It now appears that the forged documents used by two Florida murderers to get out of prison were created by a prison gang. That's what the Florida Department of Law Enforcement told a legislative committee this week as lawmakers began weighing how the criminal justice system might alter processing requirements to prevent future breaches. The revelation of the documents' origin underscores that prison security is always vulnerable to criminal ingenuity, and the real lesson may be the need for much better communication as new risks emerge.
The escape by Joseph Jenkins and Charles Walker was no prison break in the classic sense. Sitting in Franklin Correctional Institution in the Panhandle, the pair simply waited for fake documents amending their life sentences to be delivered to an Orlando courthouse 280 miles away to turn the key and set them free. The pair was so confident of the ruse they even took the trouble to register as felons at the Orange County Jail and visit family before moving on. If not for the family of one of Jenkins' murder victims learning of his release and contacting authorities, the pair might have gotten away before their apprehension last month at a Panhandle motel.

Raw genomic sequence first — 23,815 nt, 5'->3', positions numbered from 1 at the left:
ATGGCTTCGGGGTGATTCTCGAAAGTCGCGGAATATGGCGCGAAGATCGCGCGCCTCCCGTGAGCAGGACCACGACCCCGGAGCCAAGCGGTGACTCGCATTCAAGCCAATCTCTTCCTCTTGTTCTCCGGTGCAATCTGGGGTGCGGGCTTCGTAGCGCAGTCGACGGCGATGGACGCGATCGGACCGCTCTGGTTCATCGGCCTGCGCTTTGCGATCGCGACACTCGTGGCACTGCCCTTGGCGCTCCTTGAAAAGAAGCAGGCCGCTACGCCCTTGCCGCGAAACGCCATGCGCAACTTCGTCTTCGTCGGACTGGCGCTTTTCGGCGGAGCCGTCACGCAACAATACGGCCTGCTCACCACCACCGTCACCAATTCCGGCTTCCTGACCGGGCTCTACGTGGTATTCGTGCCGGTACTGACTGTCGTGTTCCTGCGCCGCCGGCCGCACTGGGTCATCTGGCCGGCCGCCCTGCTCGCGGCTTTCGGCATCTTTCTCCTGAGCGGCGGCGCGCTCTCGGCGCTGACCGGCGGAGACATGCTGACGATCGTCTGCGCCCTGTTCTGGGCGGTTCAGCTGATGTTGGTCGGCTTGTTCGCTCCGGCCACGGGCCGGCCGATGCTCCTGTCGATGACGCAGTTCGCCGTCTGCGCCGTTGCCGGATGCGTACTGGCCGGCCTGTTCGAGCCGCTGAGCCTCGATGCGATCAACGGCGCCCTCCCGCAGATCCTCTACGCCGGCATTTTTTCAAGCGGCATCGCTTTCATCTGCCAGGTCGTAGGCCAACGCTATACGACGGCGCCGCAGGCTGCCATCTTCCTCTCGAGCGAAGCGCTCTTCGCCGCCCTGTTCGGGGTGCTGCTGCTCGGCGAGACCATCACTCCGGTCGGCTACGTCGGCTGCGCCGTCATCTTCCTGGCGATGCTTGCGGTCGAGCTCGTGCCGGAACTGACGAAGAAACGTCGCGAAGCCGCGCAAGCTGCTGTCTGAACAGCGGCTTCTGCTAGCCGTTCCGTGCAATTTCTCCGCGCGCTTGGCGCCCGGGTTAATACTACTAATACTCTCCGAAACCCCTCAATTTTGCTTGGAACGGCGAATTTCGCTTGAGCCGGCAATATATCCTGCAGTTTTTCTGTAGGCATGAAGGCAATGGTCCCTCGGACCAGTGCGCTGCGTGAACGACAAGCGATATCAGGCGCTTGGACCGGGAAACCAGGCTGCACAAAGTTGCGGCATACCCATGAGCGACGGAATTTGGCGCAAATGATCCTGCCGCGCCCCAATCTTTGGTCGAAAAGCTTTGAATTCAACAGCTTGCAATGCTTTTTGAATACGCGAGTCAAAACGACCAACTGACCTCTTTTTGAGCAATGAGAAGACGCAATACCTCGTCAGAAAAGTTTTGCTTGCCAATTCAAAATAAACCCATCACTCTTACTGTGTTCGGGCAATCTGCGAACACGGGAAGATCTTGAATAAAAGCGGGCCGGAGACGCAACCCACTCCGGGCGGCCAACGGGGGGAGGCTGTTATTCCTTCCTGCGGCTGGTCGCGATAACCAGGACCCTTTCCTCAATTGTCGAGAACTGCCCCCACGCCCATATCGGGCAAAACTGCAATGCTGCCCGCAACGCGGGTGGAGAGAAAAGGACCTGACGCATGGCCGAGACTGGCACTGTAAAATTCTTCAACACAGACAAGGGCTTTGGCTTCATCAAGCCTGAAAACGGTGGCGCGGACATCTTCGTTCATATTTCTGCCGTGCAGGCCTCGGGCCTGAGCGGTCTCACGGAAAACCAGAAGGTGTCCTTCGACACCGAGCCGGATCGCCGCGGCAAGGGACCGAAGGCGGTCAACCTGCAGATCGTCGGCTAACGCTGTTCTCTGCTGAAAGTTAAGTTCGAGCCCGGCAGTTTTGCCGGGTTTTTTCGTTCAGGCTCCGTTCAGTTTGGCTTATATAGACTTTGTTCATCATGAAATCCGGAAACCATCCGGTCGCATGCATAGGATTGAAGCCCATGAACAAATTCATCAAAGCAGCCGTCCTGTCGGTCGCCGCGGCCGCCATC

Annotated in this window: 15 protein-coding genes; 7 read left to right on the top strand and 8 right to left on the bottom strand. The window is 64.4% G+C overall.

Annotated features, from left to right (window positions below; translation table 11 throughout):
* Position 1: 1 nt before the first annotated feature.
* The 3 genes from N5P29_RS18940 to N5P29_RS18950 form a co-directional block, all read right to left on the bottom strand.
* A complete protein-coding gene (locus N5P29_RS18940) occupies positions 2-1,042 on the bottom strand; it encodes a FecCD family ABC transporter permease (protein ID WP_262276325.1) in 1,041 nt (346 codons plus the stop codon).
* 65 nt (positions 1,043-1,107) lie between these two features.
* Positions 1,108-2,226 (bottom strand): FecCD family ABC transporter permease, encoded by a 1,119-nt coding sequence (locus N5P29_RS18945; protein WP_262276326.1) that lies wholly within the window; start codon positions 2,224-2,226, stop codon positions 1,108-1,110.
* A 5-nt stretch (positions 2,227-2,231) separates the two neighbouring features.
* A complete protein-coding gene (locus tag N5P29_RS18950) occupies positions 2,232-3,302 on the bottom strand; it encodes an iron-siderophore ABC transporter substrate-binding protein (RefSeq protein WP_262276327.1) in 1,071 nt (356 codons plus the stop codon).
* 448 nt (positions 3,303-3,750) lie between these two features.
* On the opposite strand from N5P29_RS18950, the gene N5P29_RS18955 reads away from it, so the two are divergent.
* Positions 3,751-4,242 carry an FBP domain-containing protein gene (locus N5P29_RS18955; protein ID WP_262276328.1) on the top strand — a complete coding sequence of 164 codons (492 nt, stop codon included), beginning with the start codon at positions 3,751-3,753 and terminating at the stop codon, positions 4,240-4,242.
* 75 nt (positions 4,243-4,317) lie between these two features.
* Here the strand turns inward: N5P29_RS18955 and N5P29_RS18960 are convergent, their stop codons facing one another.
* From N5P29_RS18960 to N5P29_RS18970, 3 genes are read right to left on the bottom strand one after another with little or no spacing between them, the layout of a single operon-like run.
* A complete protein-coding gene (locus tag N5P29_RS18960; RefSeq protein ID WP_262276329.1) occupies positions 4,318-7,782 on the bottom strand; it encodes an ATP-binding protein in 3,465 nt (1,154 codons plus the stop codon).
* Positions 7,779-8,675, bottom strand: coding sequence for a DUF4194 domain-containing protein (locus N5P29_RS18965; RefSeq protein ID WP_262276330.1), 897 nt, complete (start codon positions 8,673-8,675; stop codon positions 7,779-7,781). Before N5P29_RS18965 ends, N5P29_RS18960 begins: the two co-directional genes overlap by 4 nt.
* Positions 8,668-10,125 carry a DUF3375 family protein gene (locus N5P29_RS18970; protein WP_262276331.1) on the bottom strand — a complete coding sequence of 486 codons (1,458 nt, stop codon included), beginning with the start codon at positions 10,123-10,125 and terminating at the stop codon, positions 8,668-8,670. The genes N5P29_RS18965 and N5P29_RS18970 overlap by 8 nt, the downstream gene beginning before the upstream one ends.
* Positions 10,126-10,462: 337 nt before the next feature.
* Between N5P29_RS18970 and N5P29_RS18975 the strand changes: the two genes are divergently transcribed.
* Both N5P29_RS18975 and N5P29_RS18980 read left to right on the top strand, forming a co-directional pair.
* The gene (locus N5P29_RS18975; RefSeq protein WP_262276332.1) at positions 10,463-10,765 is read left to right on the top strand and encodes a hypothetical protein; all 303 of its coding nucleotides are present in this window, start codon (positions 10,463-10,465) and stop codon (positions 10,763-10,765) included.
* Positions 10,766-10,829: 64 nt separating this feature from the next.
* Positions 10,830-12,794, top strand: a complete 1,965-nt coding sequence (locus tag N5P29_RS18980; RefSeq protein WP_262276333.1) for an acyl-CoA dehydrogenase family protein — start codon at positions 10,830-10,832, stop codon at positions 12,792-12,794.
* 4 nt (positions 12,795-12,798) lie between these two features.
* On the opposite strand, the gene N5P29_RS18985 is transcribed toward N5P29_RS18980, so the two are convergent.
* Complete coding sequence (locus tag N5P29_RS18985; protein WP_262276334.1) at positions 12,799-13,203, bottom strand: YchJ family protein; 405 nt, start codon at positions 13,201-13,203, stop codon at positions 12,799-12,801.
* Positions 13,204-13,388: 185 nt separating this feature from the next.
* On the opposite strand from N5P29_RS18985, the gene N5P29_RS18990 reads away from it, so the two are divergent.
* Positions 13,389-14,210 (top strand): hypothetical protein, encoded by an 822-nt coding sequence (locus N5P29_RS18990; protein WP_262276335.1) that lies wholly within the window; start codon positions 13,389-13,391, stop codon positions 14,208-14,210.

But they weren't the first to use fake documents to get out. FDLE has uncovered at least five other similar attempts, including one in Tampa Bay in 2009. Nydeed Nashaddai now sits in Franklin Correctional on a 20-year sentence for the 16 hours he was free after fake court documents sprung him from the Pinellas County Jail, where he was being held on theft charges. Nashaddai was released after someone deposited a counterfeit judge's order in a public drop box at the St. Petersburg courthouse that was taken to the Clearwater courthouse and processed as authentic. In another case this year, the state filed charges against Jeffery Forbes, an inmate in Tomoka Correctional Institution whose ruse was discovered before he was released, the Orlando Sentinel reported.
Many of the changes legislators are considering already have been made in many courthouses around the state. For example, after Nashaddai's stunt, Pinellas Clerk of Court Ken Burke instructed staff to verify court-created documents that arrive through a public drop box. Lawmakers this week discussed requiring prisons to confirm directly with a judge's office any notice of an earlier release date.
Department of Corrections Secretary Michael Crews told a Senate committee he will look to eliminate access to computers where he can, though inmates must have access to legal materials, often through a computer in the library. The corrections staff is reviewing 9,400 court sentencing orders issued since January 2010 but has found no more forgeries.
There's hope that a new electronic records system will be more secure. But criminal ingenuity isn't going away. Florida criminal justice officials should have candid conversations about the best way to quickly communicate security threats as they emerge and not wait until they have been repeated multiple times.